The recent High Court decision in C v Holland  NZHC 2155 (24 August 2012) has created a new law in New Zealand protecting individuals against an invasion of solitude or seclusion.
In 2005, the Court of Appeal affirmed that there is a breach of privacy where the publication of private facts would be considered highly offensive (Hosking v Runting  1 NZLR 1 (CA)). The decision in C v Holland has, for some circumstances, done away with the need for publication to have occurred.
C was a young woman who often stayed over at a house co-owned by her boyfriend and Mr Holland. Mr Holland covertly installed a camera in the roof space above the bathroom and toilet and secretly made video recordings of C undressing and showering. Mr Holland downloaded the recordings onto a hard drive but did not publish them. C and her boyfriend subsequently discovered the recordings. Unsurprisingly, C became extremely distressed and commenced an invasion of privacy action against Mr Holland.
Justice Whata provided very thorough and logical reasoning for his decision to create a new privacy action, stating that:
- The value of privacy cannot be doubted – it is expressed in a number of international conventions on human rights and domestic laws already recognises specific privacy rights, such as the right to be free from unreasonable search and seizure;
- Aspects of privacy have already been transformed into rights. It is therefore too late to say that judges in New Zealand cannot adjudicate on the boundaries of privacy rights;
- Parliament has not indicated that it a “no-go” area for the Courts;
- Privacy concerns change with technological advancements and the Courts should be able to respond;
- Existing protections are not adequate – the Hosking tort is not applicable because there has been no publication and surveillance or intrusion per se is not actionable.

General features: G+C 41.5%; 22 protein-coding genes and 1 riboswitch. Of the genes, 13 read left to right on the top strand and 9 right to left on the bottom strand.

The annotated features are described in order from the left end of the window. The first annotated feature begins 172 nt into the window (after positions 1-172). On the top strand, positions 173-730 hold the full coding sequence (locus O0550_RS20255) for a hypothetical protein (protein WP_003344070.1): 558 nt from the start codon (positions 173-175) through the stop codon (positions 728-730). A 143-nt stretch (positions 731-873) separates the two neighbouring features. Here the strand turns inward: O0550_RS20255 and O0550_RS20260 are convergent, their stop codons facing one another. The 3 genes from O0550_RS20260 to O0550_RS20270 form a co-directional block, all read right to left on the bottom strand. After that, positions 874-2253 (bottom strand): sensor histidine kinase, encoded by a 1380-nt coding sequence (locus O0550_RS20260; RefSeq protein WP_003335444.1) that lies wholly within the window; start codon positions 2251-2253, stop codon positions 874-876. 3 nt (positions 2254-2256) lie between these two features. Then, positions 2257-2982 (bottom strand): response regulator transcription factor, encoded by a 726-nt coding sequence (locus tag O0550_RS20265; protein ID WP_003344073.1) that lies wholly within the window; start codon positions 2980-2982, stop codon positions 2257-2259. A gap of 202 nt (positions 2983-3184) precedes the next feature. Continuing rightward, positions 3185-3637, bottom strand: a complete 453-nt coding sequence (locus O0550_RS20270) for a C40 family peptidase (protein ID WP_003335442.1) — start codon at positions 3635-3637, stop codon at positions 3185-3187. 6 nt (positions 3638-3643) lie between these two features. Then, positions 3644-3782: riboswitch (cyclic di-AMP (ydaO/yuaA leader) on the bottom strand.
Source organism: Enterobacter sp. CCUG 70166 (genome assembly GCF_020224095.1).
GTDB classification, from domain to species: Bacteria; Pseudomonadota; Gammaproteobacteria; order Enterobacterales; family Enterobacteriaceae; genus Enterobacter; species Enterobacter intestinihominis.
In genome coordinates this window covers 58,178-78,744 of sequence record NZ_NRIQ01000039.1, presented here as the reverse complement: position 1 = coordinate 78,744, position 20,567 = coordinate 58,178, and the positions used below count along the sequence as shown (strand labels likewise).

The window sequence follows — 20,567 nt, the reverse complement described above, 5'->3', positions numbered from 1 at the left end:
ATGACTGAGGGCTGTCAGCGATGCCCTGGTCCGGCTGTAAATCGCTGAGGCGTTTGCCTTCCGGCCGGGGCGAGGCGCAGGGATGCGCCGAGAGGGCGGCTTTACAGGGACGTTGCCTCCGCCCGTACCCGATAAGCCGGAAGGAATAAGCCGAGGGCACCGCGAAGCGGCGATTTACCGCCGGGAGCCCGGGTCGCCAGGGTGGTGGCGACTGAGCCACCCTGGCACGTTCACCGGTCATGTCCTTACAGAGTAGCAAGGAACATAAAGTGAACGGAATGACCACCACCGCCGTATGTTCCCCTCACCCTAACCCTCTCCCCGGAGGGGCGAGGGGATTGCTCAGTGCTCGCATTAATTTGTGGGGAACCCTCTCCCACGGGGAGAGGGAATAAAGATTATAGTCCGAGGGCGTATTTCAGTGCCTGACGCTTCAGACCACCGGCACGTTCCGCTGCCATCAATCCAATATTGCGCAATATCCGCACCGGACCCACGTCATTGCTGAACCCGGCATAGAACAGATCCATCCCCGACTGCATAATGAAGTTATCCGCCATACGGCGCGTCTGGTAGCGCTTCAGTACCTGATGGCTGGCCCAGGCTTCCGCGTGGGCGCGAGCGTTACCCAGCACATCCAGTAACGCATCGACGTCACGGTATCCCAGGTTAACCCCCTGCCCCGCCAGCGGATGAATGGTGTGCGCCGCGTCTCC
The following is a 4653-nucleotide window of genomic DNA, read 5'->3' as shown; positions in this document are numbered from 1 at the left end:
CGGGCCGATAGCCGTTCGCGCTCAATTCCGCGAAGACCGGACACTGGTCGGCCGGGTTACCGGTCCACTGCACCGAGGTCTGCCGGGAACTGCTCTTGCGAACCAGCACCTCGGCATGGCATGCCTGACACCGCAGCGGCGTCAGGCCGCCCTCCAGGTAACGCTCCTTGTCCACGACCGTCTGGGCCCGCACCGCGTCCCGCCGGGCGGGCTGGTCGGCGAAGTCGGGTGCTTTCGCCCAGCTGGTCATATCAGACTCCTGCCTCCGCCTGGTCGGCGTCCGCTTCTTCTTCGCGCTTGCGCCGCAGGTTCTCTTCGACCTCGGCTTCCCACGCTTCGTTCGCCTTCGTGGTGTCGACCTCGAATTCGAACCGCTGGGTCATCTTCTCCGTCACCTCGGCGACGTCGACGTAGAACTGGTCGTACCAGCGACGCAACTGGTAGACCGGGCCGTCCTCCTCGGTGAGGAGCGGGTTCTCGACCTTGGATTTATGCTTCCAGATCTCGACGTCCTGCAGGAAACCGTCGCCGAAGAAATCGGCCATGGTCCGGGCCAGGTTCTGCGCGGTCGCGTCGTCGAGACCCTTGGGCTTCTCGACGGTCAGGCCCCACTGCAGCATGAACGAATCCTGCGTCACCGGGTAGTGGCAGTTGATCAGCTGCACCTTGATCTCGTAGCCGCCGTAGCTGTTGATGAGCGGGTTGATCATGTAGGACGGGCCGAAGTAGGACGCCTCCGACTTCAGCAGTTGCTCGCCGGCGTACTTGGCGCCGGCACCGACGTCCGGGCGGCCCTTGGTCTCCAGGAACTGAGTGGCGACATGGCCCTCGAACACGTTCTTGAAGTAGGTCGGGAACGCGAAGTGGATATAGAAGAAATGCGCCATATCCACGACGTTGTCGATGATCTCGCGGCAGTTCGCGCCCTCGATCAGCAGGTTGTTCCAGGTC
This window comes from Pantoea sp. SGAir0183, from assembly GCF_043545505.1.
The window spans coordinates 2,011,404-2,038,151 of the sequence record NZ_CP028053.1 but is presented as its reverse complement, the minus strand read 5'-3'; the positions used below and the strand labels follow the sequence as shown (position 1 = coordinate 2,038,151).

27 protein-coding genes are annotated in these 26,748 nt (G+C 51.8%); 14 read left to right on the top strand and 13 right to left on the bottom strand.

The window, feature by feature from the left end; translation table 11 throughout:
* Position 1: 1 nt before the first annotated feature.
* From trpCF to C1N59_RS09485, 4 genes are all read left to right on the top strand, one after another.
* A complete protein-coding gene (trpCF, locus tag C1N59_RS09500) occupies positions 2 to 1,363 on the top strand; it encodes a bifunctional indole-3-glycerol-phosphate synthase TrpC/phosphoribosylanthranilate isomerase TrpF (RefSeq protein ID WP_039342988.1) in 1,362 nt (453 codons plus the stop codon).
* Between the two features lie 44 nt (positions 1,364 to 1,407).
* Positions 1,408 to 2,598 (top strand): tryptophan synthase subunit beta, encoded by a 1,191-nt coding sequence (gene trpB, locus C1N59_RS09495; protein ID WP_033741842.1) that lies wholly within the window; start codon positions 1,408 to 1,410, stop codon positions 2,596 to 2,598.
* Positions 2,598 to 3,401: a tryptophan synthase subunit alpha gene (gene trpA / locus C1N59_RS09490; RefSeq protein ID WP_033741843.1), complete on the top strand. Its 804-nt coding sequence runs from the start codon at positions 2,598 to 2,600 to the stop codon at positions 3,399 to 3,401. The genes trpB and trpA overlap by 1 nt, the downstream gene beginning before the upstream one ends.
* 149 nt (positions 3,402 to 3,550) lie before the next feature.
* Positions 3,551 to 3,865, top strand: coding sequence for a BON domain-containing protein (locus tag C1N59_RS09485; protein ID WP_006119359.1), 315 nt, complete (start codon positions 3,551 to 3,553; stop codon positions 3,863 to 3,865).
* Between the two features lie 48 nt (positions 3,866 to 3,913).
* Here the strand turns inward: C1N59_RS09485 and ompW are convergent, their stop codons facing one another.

The new tort of intrusion upon seclusion
To establish a claim under the tort of intrusion upon seclusion, a plaintiff must show:
- an intentional or unauthorised intrusion;
- into seclusion (namely intimate personal activity, space or affairs);
- involving infringement of a reasonable expectation of privacy;
- that is highly offensive to a reasonable person.
Justice Whata explanined that “intentional” meant “an affirmative act, not an unwitting or simply careless intrusion” (accidentally blundering into an occupied bathroom would not qualify) and that “unauthorised” did not include consensual or lawfully authorised intrusions. The last two elements of the test are directly from the Hosking test.
This decision has obvious concerns for police and media. In some circumstances, police do not need a warrant to conduct surveillance. It may be that a number of standard surveillance activities will fall foul of the new tort. Media will have to consider how it gathers information since the obtaining of the information could breach privacy rights even when it is not published. However, media should be familiar with this type of test because the Broadcasting Standards Authority already applies a similar principle against interference with an individual’s seclusion or solitude.
It will be interesting to see how the Court of Appeal or the Supreme Court will treat this decision. However, it may be some time before the opportunity arises as no appeal of the High Court decision is expected and Justice Whata’s decision stands until a similar case is heard.